The Acts and Monuments of John Foxe/Volume 3/A Notable Oration of Zisca to his Soldiers
A Notable Oration of Zisca to his Soldiers.
The hearts of the soldiers altered by the oration of Zisca.When he had spoken these words, the soldiers' minds were changed, and wholly determined to make wars, so that they ran, by-and-by, to take up their armour and weapons, to run unto the walls, to provoke their enemies to fight for the gates of the city. Zisca, in the mean time, prepared all things ready for the assault. There is, a little from Pilsen, a certain village named Rochezana. In this place there was a child born of poor and base parentage, whose name was John; he came to Prague, and got his living there by begging, and learned grammar and logic. When he came to man's estate, he became the schoolmaster of a noble man's child; and, forasmuch as he was of an excellent wit and ready tongue, he was received into the college of the poor; and, last of all, being made priest, he began to preach the word of God to the citizens of Prague, and was named Johannes de Rochezana, by the name of the town where he was born. Peace between Zisca and Prague.This man grew to be of great name and authority in the town of Prague. Whereupon, when Zisca besieged Prague, he, by the consent of the citizens, went out into the camp, and reconciled Zisca again unto the city.
The emperor gald to be reconciled with Zisca.When the emperor perceived that all things came to pass according to Zisca's will and mind, and that upon him alone the whole state of Bohemia did depend, he sought privy means to reconcile and get Zisca into his favour, promising him the governance of the whole kingdom, the guiding of all his hosts and armies, and great yearly revenues, if he would proclaim him king, and cause the cities to be sworn unto him. The death of Zisca.Upon which conditions, when Zisca, for the performance of the covenants, went unto the emperor, being in his journey at the castle of Priscovia, he was stricken with sickness and died. A. D. 1424.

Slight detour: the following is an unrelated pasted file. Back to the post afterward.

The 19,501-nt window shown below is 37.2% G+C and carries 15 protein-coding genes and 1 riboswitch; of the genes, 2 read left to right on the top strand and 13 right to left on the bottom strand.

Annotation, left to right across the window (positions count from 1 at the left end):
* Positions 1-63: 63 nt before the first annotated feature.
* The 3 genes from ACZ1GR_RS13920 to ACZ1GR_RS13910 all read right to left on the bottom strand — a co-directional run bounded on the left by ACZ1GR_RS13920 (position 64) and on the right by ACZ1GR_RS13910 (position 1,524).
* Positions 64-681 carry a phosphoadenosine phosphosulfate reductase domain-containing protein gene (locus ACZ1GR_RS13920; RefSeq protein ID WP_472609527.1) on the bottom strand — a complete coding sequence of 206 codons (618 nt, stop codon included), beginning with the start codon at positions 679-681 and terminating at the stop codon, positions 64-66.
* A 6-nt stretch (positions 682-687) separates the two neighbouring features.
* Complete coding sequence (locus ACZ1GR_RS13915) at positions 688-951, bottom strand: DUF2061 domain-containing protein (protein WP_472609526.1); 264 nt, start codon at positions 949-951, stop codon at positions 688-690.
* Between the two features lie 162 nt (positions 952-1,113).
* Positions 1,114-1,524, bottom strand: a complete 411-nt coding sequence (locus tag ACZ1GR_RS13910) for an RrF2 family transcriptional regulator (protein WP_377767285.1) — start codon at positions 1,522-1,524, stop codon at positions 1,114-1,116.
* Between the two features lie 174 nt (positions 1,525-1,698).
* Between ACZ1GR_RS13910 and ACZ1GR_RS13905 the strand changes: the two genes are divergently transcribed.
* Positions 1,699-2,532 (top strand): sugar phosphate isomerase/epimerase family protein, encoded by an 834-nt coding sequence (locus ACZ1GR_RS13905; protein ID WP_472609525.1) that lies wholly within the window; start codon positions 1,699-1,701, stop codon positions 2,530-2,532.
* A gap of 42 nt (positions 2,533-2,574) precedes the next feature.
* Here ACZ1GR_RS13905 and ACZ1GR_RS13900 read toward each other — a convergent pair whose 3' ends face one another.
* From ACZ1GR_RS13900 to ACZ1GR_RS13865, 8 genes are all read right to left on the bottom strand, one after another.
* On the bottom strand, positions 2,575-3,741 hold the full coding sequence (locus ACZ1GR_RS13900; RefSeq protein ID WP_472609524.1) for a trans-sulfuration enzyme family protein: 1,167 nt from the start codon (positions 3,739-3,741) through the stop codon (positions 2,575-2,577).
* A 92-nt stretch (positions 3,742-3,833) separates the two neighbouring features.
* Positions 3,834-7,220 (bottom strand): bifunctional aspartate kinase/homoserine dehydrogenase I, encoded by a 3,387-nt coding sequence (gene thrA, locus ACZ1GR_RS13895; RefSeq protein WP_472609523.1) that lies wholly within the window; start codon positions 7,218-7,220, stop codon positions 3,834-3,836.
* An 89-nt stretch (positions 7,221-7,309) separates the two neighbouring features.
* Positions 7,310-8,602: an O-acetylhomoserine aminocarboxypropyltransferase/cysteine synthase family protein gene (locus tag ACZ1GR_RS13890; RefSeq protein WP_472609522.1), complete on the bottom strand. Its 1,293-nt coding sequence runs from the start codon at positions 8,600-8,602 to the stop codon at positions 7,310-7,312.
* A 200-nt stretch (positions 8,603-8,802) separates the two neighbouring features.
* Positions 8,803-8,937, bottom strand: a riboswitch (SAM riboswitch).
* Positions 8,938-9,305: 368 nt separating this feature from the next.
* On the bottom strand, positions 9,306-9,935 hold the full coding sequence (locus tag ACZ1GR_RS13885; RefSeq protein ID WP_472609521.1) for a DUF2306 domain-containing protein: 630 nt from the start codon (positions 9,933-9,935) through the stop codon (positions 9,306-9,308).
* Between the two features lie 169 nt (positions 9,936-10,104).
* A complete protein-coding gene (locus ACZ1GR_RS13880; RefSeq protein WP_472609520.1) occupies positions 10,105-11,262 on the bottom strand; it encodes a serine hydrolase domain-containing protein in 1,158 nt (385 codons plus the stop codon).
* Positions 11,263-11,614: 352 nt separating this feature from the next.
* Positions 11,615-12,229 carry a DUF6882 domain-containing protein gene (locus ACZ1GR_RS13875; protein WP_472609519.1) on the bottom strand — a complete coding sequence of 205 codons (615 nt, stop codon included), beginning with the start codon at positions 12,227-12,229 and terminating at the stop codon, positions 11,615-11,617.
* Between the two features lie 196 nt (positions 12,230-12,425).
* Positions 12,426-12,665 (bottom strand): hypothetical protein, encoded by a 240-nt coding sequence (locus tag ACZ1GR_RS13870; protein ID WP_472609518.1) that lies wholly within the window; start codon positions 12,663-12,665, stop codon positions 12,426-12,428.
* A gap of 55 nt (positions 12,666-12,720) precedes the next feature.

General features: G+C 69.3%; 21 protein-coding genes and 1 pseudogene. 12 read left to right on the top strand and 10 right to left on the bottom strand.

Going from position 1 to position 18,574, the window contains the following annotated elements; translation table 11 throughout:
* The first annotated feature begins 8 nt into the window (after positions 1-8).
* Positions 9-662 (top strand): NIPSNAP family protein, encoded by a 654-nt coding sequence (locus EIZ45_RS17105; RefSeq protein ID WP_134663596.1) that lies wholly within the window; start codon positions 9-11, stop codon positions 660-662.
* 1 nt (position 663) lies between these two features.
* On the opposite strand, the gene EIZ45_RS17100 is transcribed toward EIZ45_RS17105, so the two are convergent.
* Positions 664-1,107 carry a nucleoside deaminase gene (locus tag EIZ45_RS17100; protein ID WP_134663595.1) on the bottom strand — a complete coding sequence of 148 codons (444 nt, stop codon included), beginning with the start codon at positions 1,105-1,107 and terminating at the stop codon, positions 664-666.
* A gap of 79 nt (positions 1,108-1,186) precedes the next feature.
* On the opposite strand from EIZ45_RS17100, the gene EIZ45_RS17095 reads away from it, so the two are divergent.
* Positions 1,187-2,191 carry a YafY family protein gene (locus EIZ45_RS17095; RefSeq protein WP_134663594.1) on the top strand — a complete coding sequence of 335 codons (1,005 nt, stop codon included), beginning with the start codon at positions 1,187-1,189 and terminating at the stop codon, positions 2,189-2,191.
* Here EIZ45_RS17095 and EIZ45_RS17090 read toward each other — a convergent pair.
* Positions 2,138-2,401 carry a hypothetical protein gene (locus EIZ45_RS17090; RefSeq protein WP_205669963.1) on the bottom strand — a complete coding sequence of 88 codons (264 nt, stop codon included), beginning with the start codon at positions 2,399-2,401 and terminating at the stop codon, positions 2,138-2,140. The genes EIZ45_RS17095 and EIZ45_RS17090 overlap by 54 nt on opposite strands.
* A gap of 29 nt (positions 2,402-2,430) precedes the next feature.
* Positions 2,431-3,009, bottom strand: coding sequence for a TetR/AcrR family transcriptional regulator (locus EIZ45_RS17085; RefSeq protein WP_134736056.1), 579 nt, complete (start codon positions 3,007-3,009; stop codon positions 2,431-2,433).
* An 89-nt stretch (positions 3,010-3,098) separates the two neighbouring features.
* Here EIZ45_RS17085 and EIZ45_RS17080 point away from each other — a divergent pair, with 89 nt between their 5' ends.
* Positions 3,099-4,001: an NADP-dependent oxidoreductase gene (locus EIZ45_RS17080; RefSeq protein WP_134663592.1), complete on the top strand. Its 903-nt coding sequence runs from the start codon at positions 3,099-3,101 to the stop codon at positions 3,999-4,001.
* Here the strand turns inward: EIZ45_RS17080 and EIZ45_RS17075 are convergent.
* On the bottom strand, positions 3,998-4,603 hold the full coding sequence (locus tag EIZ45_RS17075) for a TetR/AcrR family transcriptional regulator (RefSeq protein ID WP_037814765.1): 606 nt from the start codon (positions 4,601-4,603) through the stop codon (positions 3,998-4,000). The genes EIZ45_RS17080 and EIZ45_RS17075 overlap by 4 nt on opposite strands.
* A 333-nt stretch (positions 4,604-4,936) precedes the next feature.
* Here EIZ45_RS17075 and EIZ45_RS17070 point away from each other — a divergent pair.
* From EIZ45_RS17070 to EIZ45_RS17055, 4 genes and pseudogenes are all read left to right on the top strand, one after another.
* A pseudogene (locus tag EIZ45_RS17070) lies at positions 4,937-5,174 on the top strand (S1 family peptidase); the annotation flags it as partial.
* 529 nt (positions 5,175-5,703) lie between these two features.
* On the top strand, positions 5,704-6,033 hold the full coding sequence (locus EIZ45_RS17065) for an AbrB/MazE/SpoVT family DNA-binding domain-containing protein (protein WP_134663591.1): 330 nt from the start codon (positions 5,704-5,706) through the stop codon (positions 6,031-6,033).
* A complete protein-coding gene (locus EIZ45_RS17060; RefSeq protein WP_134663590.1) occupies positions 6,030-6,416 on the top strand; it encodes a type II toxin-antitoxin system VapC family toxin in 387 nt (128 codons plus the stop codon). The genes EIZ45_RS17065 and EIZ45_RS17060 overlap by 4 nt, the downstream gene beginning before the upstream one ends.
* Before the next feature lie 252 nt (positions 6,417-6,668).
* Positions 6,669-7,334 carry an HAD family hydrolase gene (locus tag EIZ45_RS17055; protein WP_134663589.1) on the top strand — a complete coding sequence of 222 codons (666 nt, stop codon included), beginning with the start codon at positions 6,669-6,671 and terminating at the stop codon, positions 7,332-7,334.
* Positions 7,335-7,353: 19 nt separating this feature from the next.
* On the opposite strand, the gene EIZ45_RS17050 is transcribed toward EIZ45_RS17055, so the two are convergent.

Is is reported, that when he was demanded, being sick, in what place he would be buried; he commanded the skin to be pulled off from his dead carcase, and the flesh to be cast unto the fowls and beasts, and that a drum should be made of his skin, which they should use in their battles: The words of Zisca at his death.affirming, that as soon as their enemies should hear the sound of that drum, they would not abide, but take their flight. The Taborites, despising all other images, yet set up the picture of Zisca over the gates of the city.